A year ago I started an internship with Ronnie Fieg specifically and Kith in general. A few months later Ronnie hired me into a management and creative position that I’ve been in since May of last year. This week will be my last week with the company – I’ve decided it’s time for me to go. When Ronnie hired me he knew he had me on loan – my calling lays elsewhere, which I let him know on day one. I wanted to be involved with Kith and learn what I could and maybe have some positive affect. I’ve done a lot of all of those things in this last year and am sad to leave this chapter behind me.
I can tell you now that I will have a lot of regrets about leaving. The old adage is, “No Regrets,” which I think is bullshit. If you never regret anything I think it’s a marker of never failing, which means you’ve never risked anything. What Ronnie has set up for the next year is really unbelievable. What he’s shared with us (which is usually less than half of his full plan) is stuff that’s never been done. There are projects that you’re expecting (obviously some incredible sneaker collabs), and others that would never be on a list of your wildest guesses. The projects that I’ve gotten to see are exquisite, and those that are still in development are awe inducing. Kith as a company is tiny – much smaller than most people imagine. When I leave there will be 2 people in the Kith offices – Ronnie and Thomas. Matt will be in the basement under the shop packing boxes and answering phone calls and emails. Everyone else who works for Kith full-time is in one of the two shops. How we’ve done it this long is a lot of hard work and a little magic. I have nothing but love for everyone at Kith, and cannot wait to rejoin the legions of fans looking forward to what’s next and cheering the team on from the sidelines.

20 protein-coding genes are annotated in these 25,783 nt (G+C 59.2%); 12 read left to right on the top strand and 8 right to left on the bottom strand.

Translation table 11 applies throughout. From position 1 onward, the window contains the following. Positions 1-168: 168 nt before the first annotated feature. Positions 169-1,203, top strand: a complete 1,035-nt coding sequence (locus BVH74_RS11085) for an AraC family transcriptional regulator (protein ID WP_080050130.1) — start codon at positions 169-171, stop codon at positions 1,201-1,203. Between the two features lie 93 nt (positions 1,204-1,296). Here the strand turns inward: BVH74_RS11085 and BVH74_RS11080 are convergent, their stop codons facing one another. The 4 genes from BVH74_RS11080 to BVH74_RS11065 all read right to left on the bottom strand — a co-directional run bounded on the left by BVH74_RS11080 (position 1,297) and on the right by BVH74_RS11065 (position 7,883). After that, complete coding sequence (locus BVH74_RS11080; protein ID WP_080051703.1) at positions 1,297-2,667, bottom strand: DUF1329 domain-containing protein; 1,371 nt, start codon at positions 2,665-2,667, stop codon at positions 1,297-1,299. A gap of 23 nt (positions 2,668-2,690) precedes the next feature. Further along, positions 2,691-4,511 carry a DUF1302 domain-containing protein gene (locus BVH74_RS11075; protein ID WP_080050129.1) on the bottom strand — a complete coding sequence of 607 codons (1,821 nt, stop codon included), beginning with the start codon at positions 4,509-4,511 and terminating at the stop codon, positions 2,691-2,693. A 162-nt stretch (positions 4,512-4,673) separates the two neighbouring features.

Now my big question: What’s next for me? I promised myself I wouldn’t sacrifice truth for brevity, so skip this if you like. It’ll pay off if you stick around for it, I hope.
Since I graduated from college I’ve danced from one career to the next. Starting in theater (as an actor and playwright), on to yoga instruction, then to film, and most recently, Kith. I’ve had incredible relationships with people in each of these fields, people who are playing at the top. And I realized recently it’s because I latch on to people who are on their dharma. You’ve probably heard of “dharma” before if you watched LOST, and even if you haven’t you know what it is, you just didn’t know its name. There are a lot of translations of “dharma,” but it’s an old word from the Vedic tradition (the spiritual tradition that gave rise to Hinduism and Buddhism), which basically says it’s your “divine duty.” It’s what God put you on this planet to do. In the Bhagavad Gita (super old book, probably older than the Bible), a warrior, Arjuna, is complaining to his friend, Krishna (God in disguise), that he has to go to war and kill his friends and family members in an epic battle between good and evil. “Wouldn’t it be better,” I would paraphrase him saying, “if we all gave up this war business and became monks in the mountains?” God basically responds, “Don’t be a fucking idiot. You’re a warrior, your job is to be a warrior. This world needs you to be a warrior, and if you don’t do that you’re fucking yourself up and fucking everyone else up.” We all have our parts to play that are ours and ours alone.
Macklemore talks a lot about dharma in his music, but in his song Vipassana he says,
“I was put here to do something before I’m lyin’ in that casket
I’d be lyin’ on the beat if I said I didn’t know what that is
The world’s a stage and we play a character, I found him
It took me 20 something years and a bunch of shitty sound checks “
Basically he’s saying he knows what his dharma is, he recognizes that he’s gotta be this one little piece in the puzzle that makes up all of us.